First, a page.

One of the most pressing flaws in our healthcare system today is the outrageously high costs that pharmaceutical firms charge for prescription medications. Here in New Jersey, the burden of prescription drug prices is particularly heavy, and many people simply can’t afford the medications they need.
In 2019 alone, more than 104 million prescriptions were filled in New Jersey at a cost of nearly $11.5 billion dollars. In recent years, prescription drug costs jumped 58%, price hikes that have resulted in New Jerseyans incurring the fifth-highest healthcare bills per capita in the country. Forty-nine percent of people in the Garden State reported worrying about how to afford the cost of their drugs, and one-fifth of New Jerseyeans were forced to ration or completely stop taking much-needed prescriptions due to exorbitant costs in 2020.
This isn’t only a problem in New Jersey. Nearly eight in ten Americans say that the cost of prescription drugs is unreasonable, according to a 2021 poll done by KFF Research. About one-in-four Americans cannot afford their prescriptions.
Pharmaceutical firms know most of these prescriptions are not a choice – they are used to manage serious chronic conditions, and these powerful companies use that necessity to charge astronomical prices. According to the Organisation for Economic Co-operation and Development, Americans spend more on prescription drugs than anyone else in the world – spending on average $1,200 per person every year.
While politically powerful pharmaceutical companies often argue that their sky-high profits are reinvested in research and development, a report from Health Affairs found that’s simply not the case. Drug companies brought in $8.6 trillion in profits between 2000 and 2018 by simply raising prices on the most common and most needed medications. Even at the height of a global pandemic, pharmaceutical firms couldn’t resist hiking their prices, as prices for nearly 900 drugs rose by an average 4.5% in January 2021.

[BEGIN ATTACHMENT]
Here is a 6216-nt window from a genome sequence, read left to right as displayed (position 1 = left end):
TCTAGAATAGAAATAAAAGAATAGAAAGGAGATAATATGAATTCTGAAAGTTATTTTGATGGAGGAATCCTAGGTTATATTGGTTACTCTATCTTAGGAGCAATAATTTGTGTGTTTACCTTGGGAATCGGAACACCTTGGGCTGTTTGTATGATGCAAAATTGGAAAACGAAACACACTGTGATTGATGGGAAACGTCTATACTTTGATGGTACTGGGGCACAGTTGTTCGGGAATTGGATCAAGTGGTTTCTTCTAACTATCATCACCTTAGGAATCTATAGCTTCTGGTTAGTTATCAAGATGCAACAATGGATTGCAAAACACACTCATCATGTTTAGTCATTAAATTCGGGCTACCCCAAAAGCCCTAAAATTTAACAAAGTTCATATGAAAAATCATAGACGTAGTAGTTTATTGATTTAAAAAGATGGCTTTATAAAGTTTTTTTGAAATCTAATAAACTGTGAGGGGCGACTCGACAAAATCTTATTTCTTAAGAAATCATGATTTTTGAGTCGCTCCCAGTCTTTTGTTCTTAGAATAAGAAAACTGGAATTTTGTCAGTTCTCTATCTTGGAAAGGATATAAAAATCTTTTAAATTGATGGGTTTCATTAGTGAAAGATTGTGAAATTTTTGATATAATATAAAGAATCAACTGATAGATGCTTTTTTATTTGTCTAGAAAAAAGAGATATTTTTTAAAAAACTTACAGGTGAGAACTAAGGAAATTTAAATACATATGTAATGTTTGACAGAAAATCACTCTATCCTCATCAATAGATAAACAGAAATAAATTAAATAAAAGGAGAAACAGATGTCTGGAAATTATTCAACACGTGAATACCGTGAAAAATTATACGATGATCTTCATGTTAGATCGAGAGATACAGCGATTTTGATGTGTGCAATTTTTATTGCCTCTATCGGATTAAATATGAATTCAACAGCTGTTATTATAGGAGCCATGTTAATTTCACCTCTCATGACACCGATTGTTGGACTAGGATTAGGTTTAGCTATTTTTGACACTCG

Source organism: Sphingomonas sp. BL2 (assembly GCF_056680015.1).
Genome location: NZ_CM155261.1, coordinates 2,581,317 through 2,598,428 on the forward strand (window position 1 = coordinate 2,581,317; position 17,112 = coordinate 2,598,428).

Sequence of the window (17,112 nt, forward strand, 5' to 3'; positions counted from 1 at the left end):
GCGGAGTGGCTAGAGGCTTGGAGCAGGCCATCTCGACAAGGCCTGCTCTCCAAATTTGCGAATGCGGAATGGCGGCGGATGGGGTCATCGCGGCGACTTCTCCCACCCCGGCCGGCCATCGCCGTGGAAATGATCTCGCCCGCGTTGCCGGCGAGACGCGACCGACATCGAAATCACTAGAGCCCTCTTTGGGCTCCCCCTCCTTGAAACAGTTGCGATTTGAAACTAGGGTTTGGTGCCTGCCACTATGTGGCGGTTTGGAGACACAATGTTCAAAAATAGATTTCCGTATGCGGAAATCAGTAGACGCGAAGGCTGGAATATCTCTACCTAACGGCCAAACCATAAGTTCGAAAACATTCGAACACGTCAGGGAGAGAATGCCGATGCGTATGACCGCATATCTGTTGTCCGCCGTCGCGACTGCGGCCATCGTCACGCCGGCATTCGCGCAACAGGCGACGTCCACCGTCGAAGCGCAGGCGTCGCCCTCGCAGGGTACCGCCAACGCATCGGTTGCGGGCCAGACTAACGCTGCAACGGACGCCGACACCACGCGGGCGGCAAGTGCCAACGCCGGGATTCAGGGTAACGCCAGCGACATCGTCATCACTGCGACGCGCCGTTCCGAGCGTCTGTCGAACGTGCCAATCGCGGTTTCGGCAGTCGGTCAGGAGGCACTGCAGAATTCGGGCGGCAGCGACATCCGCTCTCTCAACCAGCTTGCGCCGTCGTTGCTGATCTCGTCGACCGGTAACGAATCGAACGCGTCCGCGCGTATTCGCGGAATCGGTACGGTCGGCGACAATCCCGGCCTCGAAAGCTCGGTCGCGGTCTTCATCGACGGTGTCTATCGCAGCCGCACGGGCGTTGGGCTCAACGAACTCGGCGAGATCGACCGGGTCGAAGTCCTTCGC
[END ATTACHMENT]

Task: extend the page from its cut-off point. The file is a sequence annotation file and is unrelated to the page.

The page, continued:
The pandemic has been a wake up call and we need to get serious about how we approach public health and what our priorities are. If we are truly going to repair and rebuild, prescription drug costs must be lowered. Democrats are planning to include in their infrastructure deal a provision that will allow the federal government to negotiate prescription drug prices – taking a big step forward in lowering the cost of prescription drugs.
In the past, our leaders in Washington, like U.S. Senators Bob Menendez (D-NJ) and Cory Booker (D-NJ), and U.S. Representative Frank Pallone (D-NJ-6) have all successfully worked to fight the pharmaceutical industry. They should be commended for standing up to powerful prescription drug firms. However, the simple truth is that drug companies are still charging Americans too much for life-saving medications.
While we continue to rebuild our economy, New Jerseyans should be spending their money at their local small businesses, traveling, or saving for retirement, not spending a significant amount of their income to enhance corporate profits of pharmaceutical companies. Our representatives in Washington, D.C. have the power and responsibility to get this done and change the lives of many New Jerseyans for the better – especially now as we start rebuilding after the COVID-19 pandemic.
Carol Murphy, Democrat of Mount Laurel, is the deputy majority leader of the New Jersey State Assembly and a member of the Oversight, Reform and Federal Relations Committee.